Report on barriers faced by US SME textile exporters
The United States International Trade Commission (USITC) recently published a report on barriers and opportunities experienced by small and medium-sized export enterprises. The report presents US SMEs' views on barriers to exporting, strategies to overcome those barriers and other trade costs, and policy recommendations to increase US exports.
It recounts the views of US SMEs on the US economy as a whole and on seven specific industries in the agriculture, manufacturing, and service sectors. The seven industries are apples, wine, chemicals and nanotechnology, textiles and apparel, medical devices, computer services, and professional services. They were selected because SMEs are well represented and highly competitive in all of these industries.
SMEs also cited their difficulty in collecting foreign receivables as a major constraint to exporting. For example, some SMEs have lost business because banks and export credit agencies refuse to extend credit based on foreign receivables.8 Representatives of SMEs in several industries also noted that payment terms tend to be longer when dealing with exports.
For example, SMEs in the textiles industry generally receive payments for domestic sales within 30 days, but payments for foreign sales typically take 90–100 days, and the longer payment terms are reportedly difficult for a small company with limited working capital to handle. This longer payment cycle reportedly is another factor that makes it more difficult for SMEs to obtain financing from domestic banks or the Ex-Im Bank.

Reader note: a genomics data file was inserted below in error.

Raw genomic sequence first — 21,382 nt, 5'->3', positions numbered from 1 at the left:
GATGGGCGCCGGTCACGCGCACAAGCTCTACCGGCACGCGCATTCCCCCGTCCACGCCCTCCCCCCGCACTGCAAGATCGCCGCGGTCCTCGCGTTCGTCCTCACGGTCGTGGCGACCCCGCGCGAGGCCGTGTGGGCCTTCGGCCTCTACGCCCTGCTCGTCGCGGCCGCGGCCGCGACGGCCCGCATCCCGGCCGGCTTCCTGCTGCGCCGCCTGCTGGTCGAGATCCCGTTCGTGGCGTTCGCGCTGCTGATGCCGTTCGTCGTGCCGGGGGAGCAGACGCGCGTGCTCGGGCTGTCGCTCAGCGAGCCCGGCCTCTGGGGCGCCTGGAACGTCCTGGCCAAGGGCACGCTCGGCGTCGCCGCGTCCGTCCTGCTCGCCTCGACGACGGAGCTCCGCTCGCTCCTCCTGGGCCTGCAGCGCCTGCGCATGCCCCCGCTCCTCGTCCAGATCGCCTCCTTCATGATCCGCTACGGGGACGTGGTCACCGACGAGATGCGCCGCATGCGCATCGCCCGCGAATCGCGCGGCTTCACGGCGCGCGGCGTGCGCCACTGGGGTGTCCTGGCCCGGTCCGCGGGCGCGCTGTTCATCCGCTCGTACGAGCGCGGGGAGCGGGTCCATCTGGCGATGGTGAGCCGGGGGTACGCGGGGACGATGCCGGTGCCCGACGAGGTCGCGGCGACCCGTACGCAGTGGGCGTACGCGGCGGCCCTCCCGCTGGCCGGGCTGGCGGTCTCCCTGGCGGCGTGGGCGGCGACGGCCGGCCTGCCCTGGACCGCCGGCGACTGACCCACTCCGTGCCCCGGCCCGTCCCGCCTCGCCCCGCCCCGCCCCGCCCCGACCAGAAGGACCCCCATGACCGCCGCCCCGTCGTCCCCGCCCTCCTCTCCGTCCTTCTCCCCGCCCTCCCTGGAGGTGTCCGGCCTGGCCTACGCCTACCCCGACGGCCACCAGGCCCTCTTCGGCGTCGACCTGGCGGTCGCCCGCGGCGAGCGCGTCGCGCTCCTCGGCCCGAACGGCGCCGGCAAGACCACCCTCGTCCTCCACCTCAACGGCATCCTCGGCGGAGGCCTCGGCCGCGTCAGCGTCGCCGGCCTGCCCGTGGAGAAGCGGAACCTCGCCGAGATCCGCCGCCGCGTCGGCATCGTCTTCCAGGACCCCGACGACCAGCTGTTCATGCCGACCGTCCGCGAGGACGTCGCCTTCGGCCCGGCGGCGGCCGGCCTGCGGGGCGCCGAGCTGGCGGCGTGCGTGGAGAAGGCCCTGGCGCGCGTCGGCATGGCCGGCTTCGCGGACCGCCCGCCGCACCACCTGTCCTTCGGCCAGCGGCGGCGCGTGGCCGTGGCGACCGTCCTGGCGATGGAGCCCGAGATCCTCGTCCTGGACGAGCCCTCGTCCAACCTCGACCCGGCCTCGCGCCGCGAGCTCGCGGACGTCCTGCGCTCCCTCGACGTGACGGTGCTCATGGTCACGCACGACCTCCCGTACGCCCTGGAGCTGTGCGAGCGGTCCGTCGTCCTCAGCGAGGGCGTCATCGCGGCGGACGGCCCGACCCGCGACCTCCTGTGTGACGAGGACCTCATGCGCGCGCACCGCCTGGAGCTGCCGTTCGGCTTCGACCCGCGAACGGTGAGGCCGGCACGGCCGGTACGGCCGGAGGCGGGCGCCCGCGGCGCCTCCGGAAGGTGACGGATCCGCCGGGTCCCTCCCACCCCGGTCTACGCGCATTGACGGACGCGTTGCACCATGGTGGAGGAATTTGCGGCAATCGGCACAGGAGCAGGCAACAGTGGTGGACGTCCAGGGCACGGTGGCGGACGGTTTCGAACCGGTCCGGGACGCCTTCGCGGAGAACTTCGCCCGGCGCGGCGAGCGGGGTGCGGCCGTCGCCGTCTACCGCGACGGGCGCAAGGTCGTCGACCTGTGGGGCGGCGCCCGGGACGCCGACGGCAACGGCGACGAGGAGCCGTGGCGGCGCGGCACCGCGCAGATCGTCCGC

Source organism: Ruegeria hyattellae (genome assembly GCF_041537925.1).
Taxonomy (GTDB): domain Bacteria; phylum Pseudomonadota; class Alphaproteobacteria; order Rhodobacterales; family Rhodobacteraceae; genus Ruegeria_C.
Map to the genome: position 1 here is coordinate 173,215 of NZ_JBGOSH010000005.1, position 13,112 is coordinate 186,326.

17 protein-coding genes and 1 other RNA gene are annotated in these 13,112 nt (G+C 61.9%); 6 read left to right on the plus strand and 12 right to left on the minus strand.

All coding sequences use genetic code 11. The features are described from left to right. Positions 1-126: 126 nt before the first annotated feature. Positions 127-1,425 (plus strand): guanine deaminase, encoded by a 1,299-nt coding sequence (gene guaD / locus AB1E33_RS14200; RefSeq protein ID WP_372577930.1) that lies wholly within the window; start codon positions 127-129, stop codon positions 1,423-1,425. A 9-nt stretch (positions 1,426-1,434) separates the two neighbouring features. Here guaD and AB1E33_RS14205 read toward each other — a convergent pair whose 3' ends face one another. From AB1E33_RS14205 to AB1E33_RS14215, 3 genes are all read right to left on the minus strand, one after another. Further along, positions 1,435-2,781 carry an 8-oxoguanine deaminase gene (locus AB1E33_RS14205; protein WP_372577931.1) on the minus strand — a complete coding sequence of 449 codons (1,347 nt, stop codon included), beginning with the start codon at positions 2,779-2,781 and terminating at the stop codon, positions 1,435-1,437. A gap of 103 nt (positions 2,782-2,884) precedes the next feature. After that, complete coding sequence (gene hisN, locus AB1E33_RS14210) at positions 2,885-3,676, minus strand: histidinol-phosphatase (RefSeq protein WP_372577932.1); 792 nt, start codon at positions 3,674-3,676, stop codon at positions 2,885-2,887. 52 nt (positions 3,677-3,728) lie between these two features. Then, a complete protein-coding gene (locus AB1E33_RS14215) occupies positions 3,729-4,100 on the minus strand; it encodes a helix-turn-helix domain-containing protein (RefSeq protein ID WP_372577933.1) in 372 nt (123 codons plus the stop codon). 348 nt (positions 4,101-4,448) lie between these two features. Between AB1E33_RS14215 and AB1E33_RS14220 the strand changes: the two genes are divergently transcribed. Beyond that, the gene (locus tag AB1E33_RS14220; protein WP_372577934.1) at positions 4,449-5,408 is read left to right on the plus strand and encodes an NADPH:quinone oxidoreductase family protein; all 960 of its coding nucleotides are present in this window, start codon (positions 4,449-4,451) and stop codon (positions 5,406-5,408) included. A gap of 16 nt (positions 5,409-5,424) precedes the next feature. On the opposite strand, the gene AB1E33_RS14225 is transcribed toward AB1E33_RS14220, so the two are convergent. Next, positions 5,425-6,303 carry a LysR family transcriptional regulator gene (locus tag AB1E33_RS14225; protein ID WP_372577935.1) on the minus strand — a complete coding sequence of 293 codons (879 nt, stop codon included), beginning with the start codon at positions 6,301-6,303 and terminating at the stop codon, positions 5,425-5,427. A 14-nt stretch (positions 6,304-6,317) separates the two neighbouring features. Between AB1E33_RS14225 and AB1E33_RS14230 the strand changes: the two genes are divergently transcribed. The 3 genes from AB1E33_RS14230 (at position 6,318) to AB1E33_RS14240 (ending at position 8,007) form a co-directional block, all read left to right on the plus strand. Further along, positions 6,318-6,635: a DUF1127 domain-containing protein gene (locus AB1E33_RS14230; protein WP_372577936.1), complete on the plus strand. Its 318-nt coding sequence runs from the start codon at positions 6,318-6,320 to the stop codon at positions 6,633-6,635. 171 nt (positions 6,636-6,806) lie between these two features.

As regards US Domestic Laws and Regulations, domestic textiles and apparel SMEs also noted that they must comply with U.S. regulations that are often more costly to implement than those of their counterparts abroad.
One key issue cited by SME exporters of agricultural goods and second hand textiles is the problem of container shortages. Issues with labeling regulations were cited as problems for SMEs in industries as diverse as chemicals, nanotechnology, textiles and apparel, and across the agriculture sector. Some labeling regulations can reportedly prevent an SME from entering new export markets altogether, due to concerns that proprietary formulas or ingredients may be divulged.
As regards foreign tarrifs, US exporters of secondhand textiles stated that they face restrictions imposed by up to 31 countries, some of which ban such imports outright while others have adopted high tariffs to discourage such trade. Given that the primary markets for secondhand textiles are outside the United States, the industry is particularly concerned about such barriers.
In connection with Foreign Government Support Programme, representatives of the textiles and apparel industries cited foreign government support programs for their domestic industries as important impediments, making US exports less price-competitive vis-à-vis locally produced goods in a number of countries.
SMEs also report that foreign governments support exports by their firms to a greater extent than the US government, through low-cost loans; marketing support, including support to appear at international trade fairs; free trade missions; and tax incentives. According to industry and government sources, foreign governments heavily subsidize their companies' participation in trade missions and trade fairs related to a wide variety of industries.